Letters to the Editor, August 16, 2016
Transgender people deserve fair treatment
I refer to the case of the transgender woman who was placed in an all-male prison (“Transgender woman kept with men to protect female inmates, Hong Kong court hears”, August 9).
I understand the concerns of prison officers who worry about the safety of women prisoners, as women are often the target of sexual harassment. However, I believe transgender women who have been receiving hormone therapy and are undergoing sex reassignment surgery are no danger in this respect.
By contrast, detaining a transgender woman in an all-male facility and subjecting her to strip searches in front of male officers seem a violation of basic human rights.
We should respect people’s choice of gender identity. Under no circumstances should we tolerate unfair treatment in our society.
There seems to be loopholes in the laws and regulations when it comes to protecting the rights of transgender people, as well as inadequate education.
Transgender people and other sexual minorities in Hong Kong face discrimination. As global citizens, we should do more to give up our prejudices, and learn to respect differences.
Rainbow Leung Wai-yu, Tseung Kwan O
Sentences for student leaders too lenient
How pathetic that magistrate June Cheung Tin-ngan has handed down such lenient sentences to Nathan Law Kwun-chung, Joshua Wong Chi-fung and Alex Chow Yong-kang (“No jail for Occupy leaders Joshua Wong and Nathan Law, with Law still clear for Legco run”, August 15).
That these three are free to pursue their academic and other careers because the magistrate described them as passionate and genuinely believing of their political ideals reeks of a decision based on personal bias and not the rule of law. Occupy Central held our city to ransom for 79 days. Hong Kong does not belong to these hooligans or their comrades who campaign with hate and violence.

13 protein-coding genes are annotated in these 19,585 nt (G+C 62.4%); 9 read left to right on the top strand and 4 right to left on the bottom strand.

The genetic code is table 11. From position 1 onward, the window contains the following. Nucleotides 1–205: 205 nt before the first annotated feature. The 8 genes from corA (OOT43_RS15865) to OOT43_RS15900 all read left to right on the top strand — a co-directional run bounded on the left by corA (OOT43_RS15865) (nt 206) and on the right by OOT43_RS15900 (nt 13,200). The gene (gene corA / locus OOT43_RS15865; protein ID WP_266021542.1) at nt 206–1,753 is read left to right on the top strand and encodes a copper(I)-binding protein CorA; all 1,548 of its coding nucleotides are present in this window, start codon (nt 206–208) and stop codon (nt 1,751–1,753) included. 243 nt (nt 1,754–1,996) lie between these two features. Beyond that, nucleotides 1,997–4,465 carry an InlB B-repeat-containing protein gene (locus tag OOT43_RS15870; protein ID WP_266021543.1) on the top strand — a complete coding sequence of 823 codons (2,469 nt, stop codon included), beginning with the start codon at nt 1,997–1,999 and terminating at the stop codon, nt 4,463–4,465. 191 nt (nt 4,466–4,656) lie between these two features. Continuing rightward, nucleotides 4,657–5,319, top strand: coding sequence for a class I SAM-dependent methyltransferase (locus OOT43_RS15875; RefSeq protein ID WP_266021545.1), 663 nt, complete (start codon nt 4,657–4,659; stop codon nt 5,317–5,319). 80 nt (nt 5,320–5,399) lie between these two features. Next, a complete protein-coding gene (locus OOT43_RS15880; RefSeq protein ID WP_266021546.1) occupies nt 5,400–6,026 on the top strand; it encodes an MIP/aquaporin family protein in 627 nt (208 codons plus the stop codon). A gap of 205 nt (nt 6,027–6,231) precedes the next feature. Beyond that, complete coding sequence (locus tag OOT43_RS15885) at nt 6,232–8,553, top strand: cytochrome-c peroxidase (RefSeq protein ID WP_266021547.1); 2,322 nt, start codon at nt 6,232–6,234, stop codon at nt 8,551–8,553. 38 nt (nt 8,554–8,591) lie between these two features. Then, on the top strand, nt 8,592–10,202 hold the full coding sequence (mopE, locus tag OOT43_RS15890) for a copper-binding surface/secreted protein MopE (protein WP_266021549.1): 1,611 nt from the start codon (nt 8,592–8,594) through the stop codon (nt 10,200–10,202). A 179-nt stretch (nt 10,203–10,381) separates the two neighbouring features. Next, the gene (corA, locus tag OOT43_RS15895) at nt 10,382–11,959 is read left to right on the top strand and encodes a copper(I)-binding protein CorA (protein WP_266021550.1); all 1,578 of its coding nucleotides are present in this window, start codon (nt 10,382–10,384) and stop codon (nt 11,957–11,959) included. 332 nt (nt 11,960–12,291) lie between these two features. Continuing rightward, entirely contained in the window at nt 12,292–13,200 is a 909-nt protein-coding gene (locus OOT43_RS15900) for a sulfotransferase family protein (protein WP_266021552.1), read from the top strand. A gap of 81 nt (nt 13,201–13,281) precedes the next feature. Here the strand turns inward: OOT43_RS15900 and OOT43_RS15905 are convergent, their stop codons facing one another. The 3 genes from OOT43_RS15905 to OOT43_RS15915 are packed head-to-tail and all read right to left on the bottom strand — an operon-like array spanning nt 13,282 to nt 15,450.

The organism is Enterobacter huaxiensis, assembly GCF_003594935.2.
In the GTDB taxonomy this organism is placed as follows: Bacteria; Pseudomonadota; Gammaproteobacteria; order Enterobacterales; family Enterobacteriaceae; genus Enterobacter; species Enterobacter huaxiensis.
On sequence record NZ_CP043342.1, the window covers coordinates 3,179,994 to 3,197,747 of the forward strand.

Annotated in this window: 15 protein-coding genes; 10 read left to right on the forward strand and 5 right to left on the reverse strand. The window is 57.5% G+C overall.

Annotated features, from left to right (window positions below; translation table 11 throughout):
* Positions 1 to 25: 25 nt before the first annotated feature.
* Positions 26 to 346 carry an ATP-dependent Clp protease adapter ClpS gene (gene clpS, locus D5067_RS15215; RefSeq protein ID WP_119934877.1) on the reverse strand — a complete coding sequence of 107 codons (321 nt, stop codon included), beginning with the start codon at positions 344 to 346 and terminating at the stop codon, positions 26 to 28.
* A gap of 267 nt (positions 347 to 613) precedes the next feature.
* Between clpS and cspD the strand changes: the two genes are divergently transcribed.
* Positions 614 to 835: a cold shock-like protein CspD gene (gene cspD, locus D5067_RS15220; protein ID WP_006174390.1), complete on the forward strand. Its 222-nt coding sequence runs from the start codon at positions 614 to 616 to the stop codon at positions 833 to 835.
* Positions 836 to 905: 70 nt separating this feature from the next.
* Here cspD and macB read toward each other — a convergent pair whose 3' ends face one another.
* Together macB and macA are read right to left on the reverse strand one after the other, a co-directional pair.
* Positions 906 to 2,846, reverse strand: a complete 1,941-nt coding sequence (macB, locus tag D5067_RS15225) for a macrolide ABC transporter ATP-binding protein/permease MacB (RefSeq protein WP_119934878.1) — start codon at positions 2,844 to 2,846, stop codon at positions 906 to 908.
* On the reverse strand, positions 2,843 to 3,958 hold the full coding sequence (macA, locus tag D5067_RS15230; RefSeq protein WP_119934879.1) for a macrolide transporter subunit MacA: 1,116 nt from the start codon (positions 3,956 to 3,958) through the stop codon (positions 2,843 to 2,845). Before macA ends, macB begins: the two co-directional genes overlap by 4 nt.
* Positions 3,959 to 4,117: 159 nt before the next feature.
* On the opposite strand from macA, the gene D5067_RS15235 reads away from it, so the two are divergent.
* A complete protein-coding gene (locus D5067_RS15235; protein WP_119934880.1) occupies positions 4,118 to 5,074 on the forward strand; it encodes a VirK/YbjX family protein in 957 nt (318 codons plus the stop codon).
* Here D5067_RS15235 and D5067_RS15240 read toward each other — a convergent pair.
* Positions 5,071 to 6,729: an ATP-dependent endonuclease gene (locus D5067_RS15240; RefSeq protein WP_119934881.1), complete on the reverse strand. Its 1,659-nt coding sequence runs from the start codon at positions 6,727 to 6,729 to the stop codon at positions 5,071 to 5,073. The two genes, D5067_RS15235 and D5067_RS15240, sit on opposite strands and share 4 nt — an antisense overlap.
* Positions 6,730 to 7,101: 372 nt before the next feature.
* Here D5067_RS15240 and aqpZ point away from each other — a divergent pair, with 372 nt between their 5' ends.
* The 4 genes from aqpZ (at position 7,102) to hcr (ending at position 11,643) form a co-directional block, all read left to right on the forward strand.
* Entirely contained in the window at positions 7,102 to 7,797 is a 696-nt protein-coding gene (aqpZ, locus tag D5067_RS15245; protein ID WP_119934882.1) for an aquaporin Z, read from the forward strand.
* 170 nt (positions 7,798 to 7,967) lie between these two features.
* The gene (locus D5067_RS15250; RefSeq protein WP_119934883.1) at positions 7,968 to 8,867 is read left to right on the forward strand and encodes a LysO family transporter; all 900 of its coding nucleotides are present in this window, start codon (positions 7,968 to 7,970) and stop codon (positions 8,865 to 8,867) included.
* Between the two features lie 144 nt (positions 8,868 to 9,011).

The smug faces of the three as they exited the court reflects the contempt in which they hold the law and the citizens of Hong Kong.
Mark Peaker, The Peak
Grass roots ignored in US election
This latest US election demonstrates many things. First is the fact that some voters are caught up in the theatre of it all, cheering like they are possessed.
Second is the fact that once they buy into this nonsense, they lose sight of the real grass-roots issues. This may seem insignificant, but, as one example, consider that there is an estimated (based on various sources) 650,000 homeless people, and (as of 2014) millions of empty houses, flats or apartments. Have either of the candidates – who are busy attacking each other – even mentioned this?
Have they mentioned that their country has around 2.4 million inmates, many of them locked up for minor offences? And just this month, a law came into effect in Texas that allows concealed weapons to be carried, on campus, by young adults of 21 years and older. Has either of them proposed a solution to these massive problems? I think not.
As far as I’m concerned, the whole process is a complete sham.
Andrew Maxwell, Sai Kung
Airport rallies compromise security